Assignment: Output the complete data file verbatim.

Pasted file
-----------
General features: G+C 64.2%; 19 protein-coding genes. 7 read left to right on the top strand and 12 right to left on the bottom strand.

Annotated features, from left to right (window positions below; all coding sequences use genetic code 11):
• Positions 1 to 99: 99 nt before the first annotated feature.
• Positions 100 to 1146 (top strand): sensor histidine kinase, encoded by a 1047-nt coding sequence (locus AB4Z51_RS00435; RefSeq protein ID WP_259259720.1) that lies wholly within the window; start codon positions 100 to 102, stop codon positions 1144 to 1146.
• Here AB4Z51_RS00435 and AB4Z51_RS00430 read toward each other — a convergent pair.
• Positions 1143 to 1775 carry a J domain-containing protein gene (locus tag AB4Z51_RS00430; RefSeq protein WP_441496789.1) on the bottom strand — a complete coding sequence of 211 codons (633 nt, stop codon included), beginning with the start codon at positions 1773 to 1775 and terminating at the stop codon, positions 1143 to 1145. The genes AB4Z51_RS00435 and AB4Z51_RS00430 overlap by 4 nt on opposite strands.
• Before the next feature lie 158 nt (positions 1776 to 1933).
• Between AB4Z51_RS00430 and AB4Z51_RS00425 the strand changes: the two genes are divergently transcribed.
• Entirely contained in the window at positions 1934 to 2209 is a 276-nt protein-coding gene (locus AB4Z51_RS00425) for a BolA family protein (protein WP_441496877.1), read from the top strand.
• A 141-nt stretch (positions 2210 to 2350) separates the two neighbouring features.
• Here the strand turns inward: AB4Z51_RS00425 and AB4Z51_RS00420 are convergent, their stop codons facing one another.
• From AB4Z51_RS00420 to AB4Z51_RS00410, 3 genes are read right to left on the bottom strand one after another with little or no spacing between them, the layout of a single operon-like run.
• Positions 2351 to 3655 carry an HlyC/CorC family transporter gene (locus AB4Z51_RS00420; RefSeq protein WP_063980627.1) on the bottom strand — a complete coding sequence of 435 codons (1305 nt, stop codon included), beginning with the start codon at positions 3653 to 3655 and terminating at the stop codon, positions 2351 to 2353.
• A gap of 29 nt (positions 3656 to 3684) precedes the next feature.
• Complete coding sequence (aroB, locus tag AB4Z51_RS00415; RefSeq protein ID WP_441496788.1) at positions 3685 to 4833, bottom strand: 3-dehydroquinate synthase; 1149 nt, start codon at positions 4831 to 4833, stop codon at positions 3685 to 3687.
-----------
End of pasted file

General features: G+C 64.2%; 19 protein-coding genes. 7 read left to right on the top strand and 12 right to left on the bottom strand.

Annotated features, from left to right (window positions below; all coding sequences use genetic code 11):
• Positions 1 to 99: 99 nt before the first annotated feature.
• Positions 100 to 1146 (top strand): sensor histidine kinase, encoded by a 1047-nt coding sequence (locus AB4Z51_RS00435; RefSeq protein ID WP_259259720.1) that lies wholly within the window; start codon positions 100 to 102, stop codon positions 1144 to 1146.
• Here AB4Z51_RS00435 and AB4Z51_RS00430 read toward each other — a convergent pair.
• Positions 1143 to 1775 carry a J domain-containing protein gene (locus tag AB4Z51_RS00430; RefSeq protein WP_441496789.1) on the bottom strand — a complete coding sequence of 211 codons (633 nt, stop codon included), beginning with the start codon at positions 1773 to 1775 and terminating at the stop codon, positions 1143 to 1145. The genes AB4Z51_RS00435 and AB4Z51_RS00430 overlap by 4 nt on opposite strands.
• Before the next feature lie 158 nt (positions 1776 to 1933).
• Between AB4Z51_RS00430 and AB4Z51_RS00425 the strand changes: the two genes are divergently transcribed.
• Entirely contained in the window at positions 1934 to 2209 is a 276-nt protein-coding gene (locus AB4Z51_RS00425) for a BolA family protein (protein WP_441496877.1), read from the top strand.
• A 141-nt stretch (positions 2210 to 2350) separates the two neighbouring features.
• Here the strand turns inward: AB4Z51_RS00425 and AB4Z51_RS00420 are convergent, their stop codons facing one another.
• From AB4Z51_RS00420 to AB4Z51_RS00410, 3 genes are read right to left on the bottom strand one after another with little or no spacing between them, the layout of a single operon-like run.
• Positions 2351 to 3655 carry an HlyC/CorC family transporter gene (locus AB4Z51_RS00420; RefSeq protein WP_063980627.1) on the bottom strand — a complete coding sequence of 435 codons (1305 nt, stop codon included), beginning with the start codon at positions 3653 to 3655 and terminating at the stop codon, positions 2351 to 2353.
• A gap of 29 nt (positions 3656 to 3684) precedes the next feature.
• Complete coding sequence (aroB, locus tag AB4Z51_RS00415; RefSeq protein ID WP_441496788.1) at positions 3685 to 4833, bottom strand: 3-dehydroquinate synthase; 1149 nt, start codon at positions 4831 to 4833, stop codon at positions 3685 to 3687.